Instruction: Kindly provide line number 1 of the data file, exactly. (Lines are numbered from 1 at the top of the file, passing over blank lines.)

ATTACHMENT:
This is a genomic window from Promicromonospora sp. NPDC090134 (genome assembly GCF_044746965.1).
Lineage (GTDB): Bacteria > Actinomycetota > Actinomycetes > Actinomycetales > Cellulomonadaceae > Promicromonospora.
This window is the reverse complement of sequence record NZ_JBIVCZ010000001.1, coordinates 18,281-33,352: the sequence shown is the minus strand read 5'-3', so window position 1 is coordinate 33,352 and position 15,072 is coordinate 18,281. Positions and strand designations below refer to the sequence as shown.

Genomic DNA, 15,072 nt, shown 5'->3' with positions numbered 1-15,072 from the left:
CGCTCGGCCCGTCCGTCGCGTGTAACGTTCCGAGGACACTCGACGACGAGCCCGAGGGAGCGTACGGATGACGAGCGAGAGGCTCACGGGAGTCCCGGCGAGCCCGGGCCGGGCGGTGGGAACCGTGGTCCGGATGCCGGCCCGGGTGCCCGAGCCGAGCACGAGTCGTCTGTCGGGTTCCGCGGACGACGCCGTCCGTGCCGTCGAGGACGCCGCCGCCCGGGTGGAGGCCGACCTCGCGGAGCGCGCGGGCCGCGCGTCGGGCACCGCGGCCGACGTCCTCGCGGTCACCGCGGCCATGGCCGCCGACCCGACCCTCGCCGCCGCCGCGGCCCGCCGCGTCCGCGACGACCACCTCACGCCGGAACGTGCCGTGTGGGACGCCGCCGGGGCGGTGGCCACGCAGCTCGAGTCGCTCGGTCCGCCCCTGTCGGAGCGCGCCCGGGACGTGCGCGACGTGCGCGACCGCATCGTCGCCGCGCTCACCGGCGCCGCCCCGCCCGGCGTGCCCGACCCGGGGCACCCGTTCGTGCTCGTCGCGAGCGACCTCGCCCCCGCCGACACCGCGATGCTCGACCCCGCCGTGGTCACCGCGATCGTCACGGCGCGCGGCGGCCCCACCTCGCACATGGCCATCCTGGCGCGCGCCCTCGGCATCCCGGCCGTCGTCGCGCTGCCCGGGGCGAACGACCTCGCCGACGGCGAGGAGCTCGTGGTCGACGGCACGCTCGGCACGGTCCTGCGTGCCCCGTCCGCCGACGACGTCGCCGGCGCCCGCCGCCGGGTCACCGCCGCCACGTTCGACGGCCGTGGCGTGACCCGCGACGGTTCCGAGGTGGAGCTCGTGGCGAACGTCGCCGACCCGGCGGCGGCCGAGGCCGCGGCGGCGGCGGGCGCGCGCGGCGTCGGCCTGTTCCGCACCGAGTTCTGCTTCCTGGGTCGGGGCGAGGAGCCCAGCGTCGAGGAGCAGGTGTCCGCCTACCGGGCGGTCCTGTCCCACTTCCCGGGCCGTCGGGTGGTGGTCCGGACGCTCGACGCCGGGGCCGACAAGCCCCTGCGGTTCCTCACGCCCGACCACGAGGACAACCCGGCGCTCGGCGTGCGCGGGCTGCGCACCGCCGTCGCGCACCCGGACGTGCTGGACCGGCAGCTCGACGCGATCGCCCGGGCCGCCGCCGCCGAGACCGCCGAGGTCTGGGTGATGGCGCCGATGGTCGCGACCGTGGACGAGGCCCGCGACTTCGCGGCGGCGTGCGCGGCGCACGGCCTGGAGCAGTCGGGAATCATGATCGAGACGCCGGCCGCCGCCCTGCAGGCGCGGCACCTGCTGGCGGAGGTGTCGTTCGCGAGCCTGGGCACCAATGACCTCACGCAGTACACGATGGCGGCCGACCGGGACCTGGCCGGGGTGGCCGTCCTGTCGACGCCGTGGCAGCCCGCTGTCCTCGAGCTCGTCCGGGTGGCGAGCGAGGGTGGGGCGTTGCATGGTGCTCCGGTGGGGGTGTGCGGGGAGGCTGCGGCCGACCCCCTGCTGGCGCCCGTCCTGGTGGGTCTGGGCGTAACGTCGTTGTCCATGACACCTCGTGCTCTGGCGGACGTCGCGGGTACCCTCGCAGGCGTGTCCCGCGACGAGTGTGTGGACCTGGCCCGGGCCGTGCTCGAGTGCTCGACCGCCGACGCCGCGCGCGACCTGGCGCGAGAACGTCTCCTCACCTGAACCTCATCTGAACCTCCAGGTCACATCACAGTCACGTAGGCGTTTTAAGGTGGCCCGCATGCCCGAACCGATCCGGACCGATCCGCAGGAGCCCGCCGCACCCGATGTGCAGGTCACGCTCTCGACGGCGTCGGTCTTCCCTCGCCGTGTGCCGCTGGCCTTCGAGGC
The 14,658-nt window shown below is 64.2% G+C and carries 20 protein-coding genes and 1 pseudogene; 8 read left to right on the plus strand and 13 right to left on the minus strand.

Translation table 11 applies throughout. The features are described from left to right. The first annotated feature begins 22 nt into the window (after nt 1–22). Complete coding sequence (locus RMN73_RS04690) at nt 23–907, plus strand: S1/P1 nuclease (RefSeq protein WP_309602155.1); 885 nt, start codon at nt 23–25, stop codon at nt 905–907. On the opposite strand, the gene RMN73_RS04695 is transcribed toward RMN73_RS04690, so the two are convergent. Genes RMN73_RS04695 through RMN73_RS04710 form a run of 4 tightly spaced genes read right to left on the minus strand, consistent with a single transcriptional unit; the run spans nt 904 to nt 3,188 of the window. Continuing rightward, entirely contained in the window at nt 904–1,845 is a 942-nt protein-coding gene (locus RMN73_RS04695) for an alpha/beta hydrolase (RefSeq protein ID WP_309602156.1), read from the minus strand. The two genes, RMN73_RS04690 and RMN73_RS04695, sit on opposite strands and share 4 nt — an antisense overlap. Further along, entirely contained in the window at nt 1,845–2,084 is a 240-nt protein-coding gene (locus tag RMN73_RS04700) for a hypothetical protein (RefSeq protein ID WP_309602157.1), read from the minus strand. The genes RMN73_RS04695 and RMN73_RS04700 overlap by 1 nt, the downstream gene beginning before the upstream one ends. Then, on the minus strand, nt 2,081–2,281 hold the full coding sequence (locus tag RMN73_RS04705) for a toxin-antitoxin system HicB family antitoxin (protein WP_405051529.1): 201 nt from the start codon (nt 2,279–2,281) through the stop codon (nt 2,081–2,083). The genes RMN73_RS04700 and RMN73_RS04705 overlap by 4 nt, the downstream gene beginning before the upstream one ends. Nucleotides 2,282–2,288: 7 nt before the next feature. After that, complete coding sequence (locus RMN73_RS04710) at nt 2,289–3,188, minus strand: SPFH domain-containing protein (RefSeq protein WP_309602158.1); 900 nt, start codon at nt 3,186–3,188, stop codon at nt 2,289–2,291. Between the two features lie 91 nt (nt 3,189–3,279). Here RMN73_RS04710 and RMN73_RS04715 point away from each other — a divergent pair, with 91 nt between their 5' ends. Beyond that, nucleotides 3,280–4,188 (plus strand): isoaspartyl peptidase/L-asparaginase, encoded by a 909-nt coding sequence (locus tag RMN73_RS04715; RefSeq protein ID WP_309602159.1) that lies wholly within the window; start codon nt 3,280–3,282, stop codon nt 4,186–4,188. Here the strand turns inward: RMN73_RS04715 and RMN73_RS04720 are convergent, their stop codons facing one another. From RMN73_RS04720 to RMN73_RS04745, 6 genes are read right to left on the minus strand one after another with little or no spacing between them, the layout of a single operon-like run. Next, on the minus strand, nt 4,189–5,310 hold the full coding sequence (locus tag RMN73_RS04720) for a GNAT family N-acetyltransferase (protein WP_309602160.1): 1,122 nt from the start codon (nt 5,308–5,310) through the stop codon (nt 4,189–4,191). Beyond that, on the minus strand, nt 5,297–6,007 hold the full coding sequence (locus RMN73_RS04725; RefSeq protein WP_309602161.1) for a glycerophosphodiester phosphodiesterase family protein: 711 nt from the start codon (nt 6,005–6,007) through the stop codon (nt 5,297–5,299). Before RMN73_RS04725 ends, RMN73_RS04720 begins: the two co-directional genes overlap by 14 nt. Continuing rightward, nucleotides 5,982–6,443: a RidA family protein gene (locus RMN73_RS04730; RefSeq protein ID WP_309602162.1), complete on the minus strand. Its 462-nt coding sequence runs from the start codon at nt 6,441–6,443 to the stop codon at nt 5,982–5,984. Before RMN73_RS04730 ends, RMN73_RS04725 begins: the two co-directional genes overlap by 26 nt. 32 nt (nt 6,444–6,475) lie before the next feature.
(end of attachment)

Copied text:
This is a genomic window from Promicromonospora sp. NPDC090134 (genome assembly GCF_044746965.1).